The list of secrets held by the NSA is a never-ending one. Latest in the list includes its refusal to disclose the amount of water it pumps in its new data center at Bluffdale, Utah.
According to a letter sent to officials in Utah. The NSA has refused to divulge the details about its water usage citing national security as one of the reasons. The officials are considering whether to release the data to the Salt Lake Tribune, which asked for the data a few months back.
Nate Carslile, a reporter at The Tribune made a request for the records in May; he did get the files but with water usage data redacted.
This sets alarm bells ringing! What the agency trying to hide.
In response to the Tribune’s public records request, the NSA’s Associate Director for Policy and Records David Sherman said:
- By computing the water usage rate, one could ultimately determine the computing power and capabilities of the Utah Data Center,” He further added, “Armed with this information, one could then deduce how much intelligence NSA is collecting and maintaining.”
While this may appear plausible, something is definitely amiss here. As Wired explains,
- Data center engineers can get rough ideas of compute power based on how much power a building consumes, but figuring this out on water is another matter. Some data centers, like Facebook’s facility in Prineville, Oregon, use custom-made swamp coolers to mist the air and cool down servers. Others push hot air into evaporator cooling towers, which are kept cold by running water.”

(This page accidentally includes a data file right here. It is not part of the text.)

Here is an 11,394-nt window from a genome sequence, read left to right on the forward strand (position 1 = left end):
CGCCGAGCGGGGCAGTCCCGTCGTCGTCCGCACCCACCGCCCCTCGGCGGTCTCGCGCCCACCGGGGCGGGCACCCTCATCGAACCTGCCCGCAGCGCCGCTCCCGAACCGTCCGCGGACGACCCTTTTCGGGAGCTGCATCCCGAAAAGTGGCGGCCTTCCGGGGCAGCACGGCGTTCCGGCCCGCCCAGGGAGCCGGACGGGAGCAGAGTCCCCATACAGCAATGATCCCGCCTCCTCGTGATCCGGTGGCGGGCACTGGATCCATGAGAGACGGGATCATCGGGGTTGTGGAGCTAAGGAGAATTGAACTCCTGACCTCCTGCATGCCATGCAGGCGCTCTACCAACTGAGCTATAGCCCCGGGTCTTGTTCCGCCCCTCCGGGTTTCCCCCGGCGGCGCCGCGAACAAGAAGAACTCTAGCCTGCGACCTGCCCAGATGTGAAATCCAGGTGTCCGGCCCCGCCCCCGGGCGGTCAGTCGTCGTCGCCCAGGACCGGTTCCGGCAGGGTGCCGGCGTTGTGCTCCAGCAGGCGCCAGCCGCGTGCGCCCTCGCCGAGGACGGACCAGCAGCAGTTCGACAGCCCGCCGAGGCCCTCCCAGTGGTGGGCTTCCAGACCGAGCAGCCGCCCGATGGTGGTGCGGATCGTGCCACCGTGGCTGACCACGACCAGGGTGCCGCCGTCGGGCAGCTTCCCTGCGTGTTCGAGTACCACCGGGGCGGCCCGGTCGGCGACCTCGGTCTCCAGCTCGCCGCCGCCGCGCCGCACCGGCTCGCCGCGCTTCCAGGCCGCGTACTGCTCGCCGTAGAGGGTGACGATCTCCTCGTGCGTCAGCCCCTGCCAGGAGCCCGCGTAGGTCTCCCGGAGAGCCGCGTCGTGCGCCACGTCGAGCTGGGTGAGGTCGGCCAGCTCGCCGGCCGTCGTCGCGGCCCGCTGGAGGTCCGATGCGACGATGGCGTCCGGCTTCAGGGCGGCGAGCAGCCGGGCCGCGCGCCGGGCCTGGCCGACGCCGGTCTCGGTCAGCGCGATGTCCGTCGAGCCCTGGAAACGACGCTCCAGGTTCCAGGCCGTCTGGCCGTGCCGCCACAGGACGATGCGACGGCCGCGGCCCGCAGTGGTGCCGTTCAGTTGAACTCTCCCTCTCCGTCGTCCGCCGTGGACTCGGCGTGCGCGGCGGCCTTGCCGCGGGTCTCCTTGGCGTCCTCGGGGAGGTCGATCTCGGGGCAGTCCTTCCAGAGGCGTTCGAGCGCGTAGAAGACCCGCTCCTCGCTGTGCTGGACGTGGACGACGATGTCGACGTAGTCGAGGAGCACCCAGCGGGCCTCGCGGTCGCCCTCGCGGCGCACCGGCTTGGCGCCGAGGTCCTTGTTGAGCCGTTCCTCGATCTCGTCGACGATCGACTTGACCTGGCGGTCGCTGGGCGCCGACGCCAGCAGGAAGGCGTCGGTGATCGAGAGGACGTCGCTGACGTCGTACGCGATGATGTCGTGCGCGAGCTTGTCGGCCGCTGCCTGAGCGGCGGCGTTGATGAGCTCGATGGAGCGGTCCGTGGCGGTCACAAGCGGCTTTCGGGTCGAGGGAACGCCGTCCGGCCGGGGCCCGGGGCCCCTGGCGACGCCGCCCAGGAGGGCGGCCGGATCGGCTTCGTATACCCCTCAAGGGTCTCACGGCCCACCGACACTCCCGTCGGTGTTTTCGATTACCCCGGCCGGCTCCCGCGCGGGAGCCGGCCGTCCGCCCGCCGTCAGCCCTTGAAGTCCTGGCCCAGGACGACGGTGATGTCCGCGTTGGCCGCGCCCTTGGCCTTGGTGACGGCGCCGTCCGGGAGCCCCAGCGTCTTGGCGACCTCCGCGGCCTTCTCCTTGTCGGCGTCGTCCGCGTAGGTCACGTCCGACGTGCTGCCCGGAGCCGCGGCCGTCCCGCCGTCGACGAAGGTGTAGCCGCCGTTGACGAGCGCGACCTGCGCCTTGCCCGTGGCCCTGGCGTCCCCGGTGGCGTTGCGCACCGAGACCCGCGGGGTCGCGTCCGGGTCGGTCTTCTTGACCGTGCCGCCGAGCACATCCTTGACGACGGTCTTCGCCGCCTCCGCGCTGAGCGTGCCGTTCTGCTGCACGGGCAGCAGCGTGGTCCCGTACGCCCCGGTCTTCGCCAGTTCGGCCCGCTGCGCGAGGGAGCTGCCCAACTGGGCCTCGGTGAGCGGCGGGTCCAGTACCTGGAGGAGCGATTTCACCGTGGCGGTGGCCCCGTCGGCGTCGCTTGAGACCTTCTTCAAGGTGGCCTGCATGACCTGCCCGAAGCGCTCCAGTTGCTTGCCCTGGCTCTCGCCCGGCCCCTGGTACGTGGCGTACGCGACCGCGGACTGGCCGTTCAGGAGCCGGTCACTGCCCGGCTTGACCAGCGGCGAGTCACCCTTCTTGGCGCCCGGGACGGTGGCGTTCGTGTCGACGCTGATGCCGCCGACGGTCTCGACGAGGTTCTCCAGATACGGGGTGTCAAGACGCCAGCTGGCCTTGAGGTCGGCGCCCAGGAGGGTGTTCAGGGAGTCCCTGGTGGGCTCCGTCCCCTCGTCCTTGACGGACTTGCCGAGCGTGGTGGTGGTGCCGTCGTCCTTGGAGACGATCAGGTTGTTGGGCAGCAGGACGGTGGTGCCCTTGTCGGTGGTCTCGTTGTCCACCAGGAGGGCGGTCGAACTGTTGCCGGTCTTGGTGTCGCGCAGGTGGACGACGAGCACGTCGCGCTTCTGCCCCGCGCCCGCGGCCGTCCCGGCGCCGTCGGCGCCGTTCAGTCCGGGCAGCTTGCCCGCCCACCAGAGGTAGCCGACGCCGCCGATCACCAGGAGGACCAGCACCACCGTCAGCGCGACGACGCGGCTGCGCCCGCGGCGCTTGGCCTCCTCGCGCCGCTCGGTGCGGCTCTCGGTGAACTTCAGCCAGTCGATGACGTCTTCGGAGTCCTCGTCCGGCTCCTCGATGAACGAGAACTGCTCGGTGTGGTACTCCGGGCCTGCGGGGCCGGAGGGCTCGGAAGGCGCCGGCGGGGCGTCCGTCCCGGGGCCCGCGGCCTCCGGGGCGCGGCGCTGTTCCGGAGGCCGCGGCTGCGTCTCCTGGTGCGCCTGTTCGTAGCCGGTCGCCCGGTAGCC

Jonathan Koomey, a research fellow at the Steyer-Taylor Center for Energy Policy and Finance at Stanford University says:
- There are many different ways to cool a data center… Without knowing more about the actual facility then I don’t think anyone’s going to give you solid [computing capability] numbers.”
Water usage has become a contentious issue for the NSA; an anti-government group called the Tenth Amendment wants the water supply to the agency terminated whereas the local newspaper seeking the data needs it for an informed debate about water as a resource and the data center’s impact on it.
We are the second driest state in the nation,” he says. “We’re just in the habit of accounting for water in this state because we have to. There’s just not enough water.”
Carslile had appealed for the Bluffdale’s denial of the records request and as per the latest available news, Utah’s State Records Committee has ordered the city of Bluffdale to release their water records relating to the NSA’s new data center.
The committee voted (5–0) in favor of Salt Lake Tribune’s appeal; its member Ernest Rowley strongly contended that water belongs to the state and there should be an accounting of the state’s water.
- It is the public’s water that we are talking about here. It is not a private water interest. I think there is a great public interest in knowing how much water is being consumed,” said Rowley.
The panel also voted to reduce the fees the city had charged the newspaper for digging up the records from USD 767 to USD 285.